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In the company I work for there is a requirement that all the code should be covered by a test of any kind because they want to have as few user reported defects as possible.
With this is mind I decided to put a policy that the code should be unit tested to C0 (100% coverage of each line, not each condition).
Now others say that this is more expensive that doing manual test.
Intuitively I would say that this is wrong as each time you do a change you have to retest everything manually and this is probably more effort than just executing the tests and updating the ones that need to be updated but I don't find a way to justify myself with numbers, papers or other information.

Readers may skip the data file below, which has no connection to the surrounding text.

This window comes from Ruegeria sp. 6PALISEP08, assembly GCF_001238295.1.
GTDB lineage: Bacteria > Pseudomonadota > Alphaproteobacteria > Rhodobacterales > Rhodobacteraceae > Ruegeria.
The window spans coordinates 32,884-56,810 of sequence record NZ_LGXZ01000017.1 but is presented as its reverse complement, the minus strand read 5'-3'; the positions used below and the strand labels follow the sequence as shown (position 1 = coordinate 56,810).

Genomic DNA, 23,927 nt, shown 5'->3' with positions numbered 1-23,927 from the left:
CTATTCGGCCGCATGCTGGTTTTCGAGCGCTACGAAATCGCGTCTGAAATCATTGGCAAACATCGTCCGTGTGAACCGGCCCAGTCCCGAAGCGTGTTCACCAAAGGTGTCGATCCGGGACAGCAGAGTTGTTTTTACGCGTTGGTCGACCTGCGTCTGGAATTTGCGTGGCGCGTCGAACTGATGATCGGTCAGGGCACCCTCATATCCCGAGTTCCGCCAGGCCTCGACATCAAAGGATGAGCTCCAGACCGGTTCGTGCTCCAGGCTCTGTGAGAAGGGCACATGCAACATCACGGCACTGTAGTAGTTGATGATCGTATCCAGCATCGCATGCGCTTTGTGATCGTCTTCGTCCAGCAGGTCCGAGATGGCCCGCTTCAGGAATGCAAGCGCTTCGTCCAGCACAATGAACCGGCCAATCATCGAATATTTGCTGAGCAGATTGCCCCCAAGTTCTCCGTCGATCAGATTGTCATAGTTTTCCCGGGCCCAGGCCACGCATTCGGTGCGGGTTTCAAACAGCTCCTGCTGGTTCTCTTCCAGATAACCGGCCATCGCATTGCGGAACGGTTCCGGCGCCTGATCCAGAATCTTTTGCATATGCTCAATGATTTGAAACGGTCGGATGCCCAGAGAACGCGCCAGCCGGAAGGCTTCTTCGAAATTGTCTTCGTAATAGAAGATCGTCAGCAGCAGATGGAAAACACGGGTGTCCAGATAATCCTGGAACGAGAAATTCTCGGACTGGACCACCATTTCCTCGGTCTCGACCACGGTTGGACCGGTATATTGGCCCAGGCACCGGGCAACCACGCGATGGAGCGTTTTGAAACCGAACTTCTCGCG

Can you give me some good points to proof my approach to the people I report to?
EDIT: Thanks to all that helped on the question. I see that there were some key points missing on it:
- This is a new product that we started developing one year ago with testing in mind so we use DI everywhere and everything is prepared for testing.
- We already have a commercial product that allows us to reach a 100% coverage as we can mock almost everything, including .Net classes so we can truly isolate classes (JustMock).
- We have tools to calculate testing coverage.
- We are not removing testers and manual testing. We are removing manual testing done by developers. We have a separate SQ team but management wants that the number of bugs that reach the SQ team is as small as possible so developers must reach 100% coverage by any mean before delivering code to the SQ team. So what I did was to replace developer manual testing with automated testing (unit and integration tests) and that's what management wants to revert.
The question is not the same as the "duplicated" one as I already have a 100% coverage requirement.